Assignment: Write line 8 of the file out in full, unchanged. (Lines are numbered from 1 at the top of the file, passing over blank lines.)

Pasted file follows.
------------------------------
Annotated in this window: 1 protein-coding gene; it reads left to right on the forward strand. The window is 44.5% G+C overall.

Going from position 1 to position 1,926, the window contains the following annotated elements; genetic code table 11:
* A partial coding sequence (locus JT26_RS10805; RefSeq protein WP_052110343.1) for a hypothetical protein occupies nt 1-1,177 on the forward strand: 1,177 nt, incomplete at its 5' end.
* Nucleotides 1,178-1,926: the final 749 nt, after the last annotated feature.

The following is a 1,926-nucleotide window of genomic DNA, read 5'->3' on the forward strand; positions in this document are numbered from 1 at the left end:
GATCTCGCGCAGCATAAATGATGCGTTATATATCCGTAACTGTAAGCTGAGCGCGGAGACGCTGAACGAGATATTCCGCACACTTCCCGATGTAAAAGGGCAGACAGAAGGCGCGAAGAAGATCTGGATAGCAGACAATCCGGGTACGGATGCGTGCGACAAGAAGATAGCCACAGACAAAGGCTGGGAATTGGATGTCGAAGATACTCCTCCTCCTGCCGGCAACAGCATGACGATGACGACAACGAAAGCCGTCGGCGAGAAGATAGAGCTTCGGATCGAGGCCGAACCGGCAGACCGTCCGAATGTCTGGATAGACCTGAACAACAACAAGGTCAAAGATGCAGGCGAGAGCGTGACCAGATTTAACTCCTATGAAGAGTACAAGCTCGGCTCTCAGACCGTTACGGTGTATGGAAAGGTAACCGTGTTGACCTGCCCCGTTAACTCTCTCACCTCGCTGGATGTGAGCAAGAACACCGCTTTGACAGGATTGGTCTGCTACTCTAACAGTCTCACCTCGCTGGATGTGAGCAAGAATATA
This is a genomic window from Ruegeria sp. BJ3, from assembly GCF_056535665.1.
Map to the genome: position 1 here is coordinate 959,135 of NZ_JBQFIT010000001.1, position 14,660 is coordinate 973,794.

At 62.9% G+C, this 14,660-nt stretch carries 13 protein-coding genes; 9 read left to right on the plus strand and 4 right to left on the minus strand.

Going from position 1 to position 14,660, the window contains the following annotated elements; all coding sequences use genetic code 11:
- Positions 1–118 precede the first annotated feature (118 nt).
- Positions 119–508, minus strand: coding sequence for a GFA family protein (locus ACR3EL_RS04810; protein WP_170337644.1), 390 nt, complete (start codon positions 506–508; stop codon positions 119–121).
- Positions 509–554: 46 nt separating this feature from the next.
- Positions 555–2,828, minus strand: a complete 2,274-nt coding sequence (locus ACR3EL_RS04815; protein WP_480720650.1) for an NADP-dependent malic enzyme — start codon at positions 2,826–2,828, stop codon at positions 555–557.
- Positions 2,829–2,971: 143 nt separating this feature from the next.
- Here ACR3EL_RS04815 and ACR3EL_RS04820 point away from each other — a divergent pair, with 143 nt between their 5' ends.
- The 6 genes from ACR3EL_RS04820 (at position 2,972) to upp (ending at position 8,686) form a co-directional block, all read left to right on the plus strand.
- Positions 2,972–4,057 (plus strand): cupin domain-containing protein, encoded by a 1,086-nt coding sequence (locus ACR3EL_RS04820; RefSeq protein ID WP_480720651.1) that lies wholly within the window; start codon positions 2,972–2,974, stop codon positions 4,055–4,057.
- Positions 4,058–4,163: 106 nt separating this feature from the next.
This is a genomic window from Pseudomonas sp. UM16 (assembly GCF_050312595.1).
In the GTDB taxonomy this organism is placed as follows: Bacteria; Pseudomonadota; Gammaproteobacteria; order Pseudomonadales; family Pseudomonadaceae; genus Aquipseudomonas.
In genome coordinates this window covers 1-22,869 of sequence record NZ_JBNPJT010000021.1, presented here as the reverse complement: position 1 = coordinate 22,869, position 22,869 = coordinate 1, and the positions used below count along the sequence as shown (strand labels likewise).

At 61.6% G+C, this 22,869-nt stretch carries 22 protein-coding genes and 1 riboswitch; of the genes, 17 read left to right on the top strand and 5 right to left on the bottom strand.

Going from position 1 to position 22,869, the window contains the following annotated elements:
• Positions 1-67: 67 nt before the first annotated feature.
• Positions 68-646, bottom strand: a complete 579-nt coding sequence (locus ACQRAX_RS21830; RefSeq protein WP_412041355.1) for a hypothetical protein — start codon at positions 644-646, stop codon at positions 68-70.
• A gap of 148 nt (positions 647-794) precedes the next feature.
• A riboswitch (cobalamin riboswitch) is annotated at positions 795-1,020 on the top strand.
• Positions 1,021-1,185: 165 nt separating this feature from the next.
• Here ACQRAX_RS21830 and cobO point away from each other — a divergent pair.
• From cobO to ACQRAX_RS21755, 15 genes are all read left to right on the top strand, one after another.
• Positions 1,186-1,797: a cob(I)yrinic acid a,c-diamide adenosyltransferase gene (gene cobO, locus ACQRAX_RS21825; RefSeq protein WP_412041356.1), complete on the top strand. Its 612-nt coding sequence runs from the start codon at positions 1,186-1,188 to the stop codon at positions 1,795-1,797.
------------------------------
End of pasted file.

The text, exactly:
Map to the genome: position 1 here is coordinate 959,135 of NZ_JBQFIT010000001.1, position 14,660 is coordinate 973,794.